The issue? Diamond level members of the line's past-passenger program -- who've qualified for the status because they've sailed 10 to 24 cruises -- will lose access to special concierge lounges on most ships in RCI's fleet.
With the exception of the line's newest ships -- Freedom of the Seas, Liberty of the Seas, Independence of the Seas and Oasis of the Seas -- Diamond members will no longer have access to the concierge lounge, from which passengers can arrange shore excursions, spa treatments and specialty dining reservations, among other things. The lounge is the setting for free coffee drinks in the morning and a nightly happy hour with free cocktails. As a consolation for losing these perks, Diamond members will instead be invited to a special party, held once per cruise, featuring complimentary wine, Champagne and hors d'oeuvres.
Diamond-Plus members (those who've sailed on 25 or more RCI cruises) and passengers in suites will continue to have access to the concierge lounges on all ships.
Royal Caribbean spokespeople did not respond to several inquiries about the new policy.
What's curious, and frankly befuddling, about this move is the timing. Royal Caribbean's restriction on its most valuable customers seems counterintuitive in light of the fact that economic pressures have forced many travelers to push for ultimate value -- or cut back on trips altogether.
Equally puzzling, again in the face of a recession and at a time when cruise passengers are increasingly reluctant to spend money on travel, is that RCI has added a number of new surcharges and taken away certain perks.
For example, RCI's the first North American cruise line to begin charging for late-night room service. It's also the first cruise line to offer a la carte menu items -- its renowned $15 steak -- in the ships' main dining rooms. RCI recently discontinued the free swag offered to passengers who participated in recreational events via its Vitality at Sea program. And the cover charge to dine at Johnny Rockets, the casual restaurant chain onboard some ships, has been raised from $3.95 to $4.95.
Passengers have not embraced any of these changes, but this latest move to curb past-passenger benefits has sparked one of the strongest Cruise Critic community responses we've seen in some two years, since Carnival banned passengers from bringing non-alcoholic drinks onboard. That ban was repealed less than a month later.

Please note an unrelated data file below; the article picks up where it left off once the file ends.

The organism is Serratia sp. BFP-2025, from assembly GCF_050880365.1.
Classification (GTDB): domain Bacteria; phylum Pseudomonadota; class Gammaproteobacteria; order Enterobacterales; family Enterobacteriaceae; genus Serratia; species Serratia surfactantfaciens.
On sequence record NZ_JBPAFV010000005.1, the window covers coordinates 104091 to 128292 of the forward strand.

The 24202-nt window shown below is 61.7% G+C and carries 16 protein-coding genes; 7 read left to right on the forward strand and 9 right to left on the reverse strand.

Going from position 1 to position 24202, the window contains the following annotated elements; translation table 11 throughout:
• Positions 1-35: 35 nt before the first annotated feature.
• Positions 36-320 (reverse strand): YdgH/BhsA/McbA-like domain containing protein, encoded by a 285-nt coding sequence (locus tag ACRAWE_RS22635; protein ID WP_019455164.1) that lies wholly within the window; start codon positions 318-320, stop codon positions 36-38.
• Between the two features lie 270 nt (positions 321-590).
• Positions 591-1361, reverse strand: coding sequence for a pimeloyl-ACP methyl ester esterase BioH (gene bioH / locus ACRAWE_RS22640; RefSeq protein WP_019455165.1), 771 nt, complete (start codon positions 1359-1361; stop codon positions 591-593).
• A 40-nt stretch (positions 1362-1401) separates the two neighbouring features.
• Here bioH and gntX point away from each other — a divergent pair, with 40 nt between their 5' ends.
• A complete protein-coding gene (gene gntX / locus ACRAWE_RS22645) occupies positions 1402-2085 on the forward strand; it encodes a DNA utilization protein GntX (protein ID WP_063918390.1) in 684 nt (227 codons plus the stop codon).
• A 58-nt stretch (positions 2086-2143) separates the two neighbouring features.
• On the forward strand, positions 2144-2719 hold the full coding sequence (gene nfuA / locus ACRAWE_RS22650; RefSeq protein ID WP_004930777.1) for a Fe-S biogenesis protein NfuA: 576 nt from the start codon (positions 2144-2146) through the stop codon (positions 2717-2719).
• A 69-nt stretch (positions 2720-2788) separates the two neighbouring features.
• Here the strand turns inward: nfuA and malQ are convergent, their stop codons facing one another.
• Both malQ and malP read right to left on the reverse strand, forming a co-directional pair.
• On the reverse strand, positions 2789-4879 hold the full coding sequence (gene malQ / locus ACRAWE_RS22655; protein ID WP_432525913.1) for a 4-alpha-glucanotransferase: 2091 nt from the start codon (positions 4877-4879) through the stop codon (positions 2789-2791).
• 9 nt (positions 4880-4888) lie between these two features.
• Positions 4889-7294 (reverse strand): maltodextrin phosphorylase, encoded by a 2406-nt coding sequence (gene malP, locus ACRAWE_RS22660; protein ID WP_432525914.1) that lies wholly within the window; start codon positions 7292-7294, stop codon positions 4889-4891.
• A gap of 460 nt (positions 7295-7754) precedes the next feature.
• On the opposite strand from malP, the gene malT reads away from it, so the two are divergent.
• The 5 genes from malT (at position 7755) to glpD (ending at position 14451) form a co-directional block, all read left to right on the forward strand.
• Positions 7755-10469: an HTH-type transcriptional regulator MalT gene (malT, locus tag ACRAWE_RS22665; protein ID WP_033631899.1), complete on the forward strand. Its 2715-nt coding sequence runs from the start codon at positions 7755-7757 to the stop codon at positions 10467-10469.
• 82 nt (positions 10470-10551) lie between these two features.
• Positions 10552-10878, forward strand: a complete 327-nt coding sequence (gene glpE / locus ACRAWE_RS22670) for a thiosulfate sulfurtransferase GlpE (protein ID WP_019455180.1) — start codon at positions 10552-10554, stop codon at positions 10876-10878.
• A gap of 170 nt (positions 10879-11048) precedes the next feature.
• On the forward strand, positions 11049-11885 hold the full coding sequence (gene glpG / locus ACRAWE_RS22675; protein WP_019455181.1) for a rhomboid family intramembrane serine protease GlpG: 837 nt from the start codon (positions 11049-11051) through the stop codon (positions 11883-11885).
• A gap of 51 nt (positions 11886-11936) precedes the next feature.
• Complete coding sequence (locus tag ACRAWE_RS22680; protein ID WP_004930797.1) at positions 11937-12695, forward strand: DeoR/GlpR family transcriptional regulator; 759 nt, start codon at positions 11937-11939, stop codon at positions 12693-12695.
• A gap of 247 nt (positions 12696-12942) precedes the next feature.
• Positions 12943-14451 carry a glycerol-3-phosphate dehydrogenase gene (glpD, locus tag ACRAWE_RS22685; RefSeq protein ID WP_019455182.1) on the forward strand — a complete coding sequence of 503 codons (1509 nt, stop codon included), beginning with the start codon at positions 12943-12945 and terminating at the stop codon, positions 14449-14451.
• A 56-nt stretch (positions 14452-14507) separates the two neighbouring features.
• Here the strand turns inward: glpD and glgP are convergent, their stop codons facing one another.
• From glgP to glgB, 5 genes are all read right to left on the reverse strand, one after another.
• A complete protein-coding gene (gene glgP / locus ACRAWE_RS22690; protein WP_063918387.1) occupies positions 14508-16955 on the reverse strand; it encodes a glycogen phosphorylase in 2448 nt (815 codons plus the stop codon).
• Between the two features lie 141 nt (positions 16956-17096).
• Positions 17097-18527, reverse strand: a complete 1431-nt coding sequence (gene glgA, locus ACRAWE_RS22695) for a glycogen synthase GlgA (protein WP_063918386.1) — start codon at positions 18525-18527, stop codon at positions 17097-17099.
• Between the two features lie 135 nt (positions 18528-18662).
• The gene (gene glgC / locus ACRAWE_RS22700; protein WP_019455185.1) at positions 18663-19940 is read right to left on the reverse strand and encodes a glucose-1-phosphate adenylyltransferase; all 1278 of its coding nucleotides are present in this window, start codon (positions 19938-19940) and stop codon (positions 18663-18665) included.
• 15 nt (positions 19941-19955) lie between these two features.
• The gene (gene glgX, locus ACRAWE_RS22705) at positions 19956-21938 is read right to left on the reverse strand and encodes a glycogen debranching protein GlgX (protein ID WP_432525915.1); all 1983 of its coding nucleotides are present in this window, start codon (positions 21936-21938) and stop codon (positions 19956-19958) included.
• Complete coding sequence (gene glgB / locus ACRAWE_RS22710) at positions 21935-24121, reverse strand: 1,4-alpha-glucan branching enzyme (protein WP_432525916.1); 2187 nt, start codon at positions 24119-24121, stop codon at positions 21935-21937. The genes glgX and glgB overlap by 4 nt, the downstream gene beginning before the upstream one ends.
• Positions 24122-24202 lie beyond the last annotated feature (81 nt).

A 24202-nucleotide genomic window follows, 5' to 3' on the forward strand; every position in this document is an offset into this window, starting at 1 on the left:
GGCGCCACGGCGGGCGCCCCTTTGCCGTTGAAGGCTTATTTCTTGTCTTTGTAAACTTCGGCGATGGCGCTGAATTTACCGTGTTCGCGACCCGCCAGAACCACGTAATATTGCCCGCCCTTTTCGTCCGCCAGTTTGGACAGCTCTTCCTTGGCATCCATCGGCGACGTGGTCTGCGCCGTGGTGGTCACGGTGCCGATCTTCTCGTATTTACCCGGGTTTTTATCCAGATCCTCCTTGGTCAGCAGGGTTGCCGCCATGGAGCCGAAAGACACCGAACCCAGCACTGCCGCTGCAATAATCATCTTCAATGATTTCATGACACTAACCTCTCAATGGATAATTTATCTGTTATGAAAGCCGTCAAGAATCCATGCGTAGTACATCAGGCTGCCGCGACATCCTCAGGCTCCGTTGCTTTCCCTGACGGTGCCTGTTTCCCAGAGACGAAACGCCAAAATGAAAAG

On a thread that at press time had over 75 pages and nearly 1,500 posts, we have heard different perspectives.
Some outraged posters have gone as far as canceling upcoming cruises with the line. MIACruiser writes: "I just canceled my family's Baltic Cruise this summer, and our Alaska cruise next year (which we just had reserved a couple of days ago). Sorry RCCL! ... next time, in order to save money, think about lowering executives bonuses instead!" KEIA took the same course: "I'm not bluffing ... I canceled my 35 day cruise to Australia and booked it with Princess."
Others railed against the Crown & Anchor changes because they felt they were stingy. Gemcam1 writes, "This leaves a bad taste in my mouth. So when I finally get to Diamond Plus they can take that away too. When will it end? ... I just did some quick math -- I've spent over $50,000 on RCI cruises over the years and I can't get a glass of wine before dinner?"
Kewlguy notes that it's not about money at all, but a question of the lounges crowding out the suite passengers. "The main reason [for the move] was to enhance the suite perks for the suite passengers ... People who were spending tens of thousands of dollars in the most expensive staterooms couldn't even find a seat for a pre dinner drink in a lounge overflowing with passengers who would sit there the entire night. The cost of the alcohol wasn't the reason for this change."
Cruise-Nut offers more of a fatalistic perspective. "Quit the complaining folks. RCCL has a business to run whether you like it or not ... If you don't like the changes, go to a different cruise line ...."
--by Dan Askin, Associate Editor, and Carolyn Spencer Brown, Editor in Chief